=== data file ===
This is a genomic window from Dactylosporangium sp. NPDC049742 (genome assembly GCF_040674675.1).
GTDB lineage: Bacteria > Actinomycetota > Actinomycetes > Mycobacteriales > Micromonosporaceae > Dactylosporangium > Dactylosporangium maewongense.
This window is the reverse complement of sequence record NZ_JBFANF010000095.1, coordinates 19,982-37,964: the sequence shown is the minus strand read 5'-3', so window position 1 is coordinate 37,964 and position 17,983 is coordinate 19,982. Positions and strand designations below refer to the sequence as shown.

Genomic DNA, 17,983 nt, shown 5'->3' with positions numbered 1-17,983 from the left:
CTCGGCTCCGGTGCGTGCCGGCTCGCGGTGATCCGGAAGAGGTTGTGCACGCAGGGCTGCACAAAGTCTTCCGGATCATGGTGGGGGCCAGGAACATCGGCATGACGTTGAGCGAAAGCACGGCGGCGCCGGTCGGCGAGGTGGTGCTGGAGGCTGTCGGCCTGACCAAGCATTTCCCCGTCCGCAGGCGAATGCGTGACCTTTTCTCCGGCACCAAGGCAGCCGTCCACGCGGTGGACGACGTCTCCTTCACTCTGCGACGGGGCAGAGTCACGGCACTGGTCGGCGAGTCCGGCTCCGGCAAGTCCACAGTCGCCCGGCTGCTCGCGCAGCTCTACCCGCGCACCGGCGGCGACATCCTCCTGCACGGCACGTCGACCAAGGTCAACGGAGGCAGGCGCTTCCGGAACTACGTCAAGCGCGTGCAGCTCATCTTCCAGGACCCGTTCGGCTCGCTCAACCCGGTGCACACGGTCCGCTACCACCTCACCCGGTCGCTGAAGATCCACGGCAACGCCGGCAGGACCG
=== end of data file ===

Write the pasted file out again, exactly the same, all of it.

This is a genomic window from Dactylosporangium sp. NPDC049742 (genome assembly GCF_040674675.1).
GTDB lineage: Bacteria > Actinomycetota > Actinomycetes > Mycobacteriales > Micromonosporaceae > Dactylosporangium > Dactylosporangium maewongense.
This window is the reverse complement of sequence record NZ_JBFANF010000095.1, coordinates 19,982-37,964: the sequence shown is the minus strand read 5'-3', so window position 1 is coordinate 37,964 and position 17,983 is coordinate 19,982. Positions and strand designations below refer to the sequence as shown.

Genomic DNA, 17,983 nt, shown 5'->3' with positions numbered 1-17,983 from the left:
CTCGGCTCCGGTGCGTGCCGGCTCGCGGTGATCCGGAAGAGGTTGTGCACGCAGGGCTGCACAAAGTCTTCCGGATCATGGTGGGGGCCAGGAACATCGGCATGACGTTGAGCGAAAGCACGGCGGCGCCGGTCGGCGAGGTGGTGCTGGAGGCTGTCGGCCTGACCAAGCATTTCCCCGTCCGCAGGCGAATGCGTGACCTTTTCTCCGGCACCAAGGCAGCCGTCCACGCGGTGGACGACGTCTCCTTCACTCTGCGACGGGGCAGAGTCACGGCACTGGTCGGCGAGTCCGGCTCCGGCAAGTCCACAGTCGCCCGGCTGCTCGCGCAGCTCTACCCGCGCACCGGCGGCGACATCCTCCTGCACGGCACGTCGACCAAGGTCAACGGAGGCAGGCGCTTCCGGAACTACGTCAAGCGCGTGCAGCTCATCTTCCAGGACCCGTTCGGCTCGCTCAACCCGGTGCACACGGTCCGCTACCACCTCACCCGGTCGCTGAAGATCCACGGCAACGCCGGCAGGACCG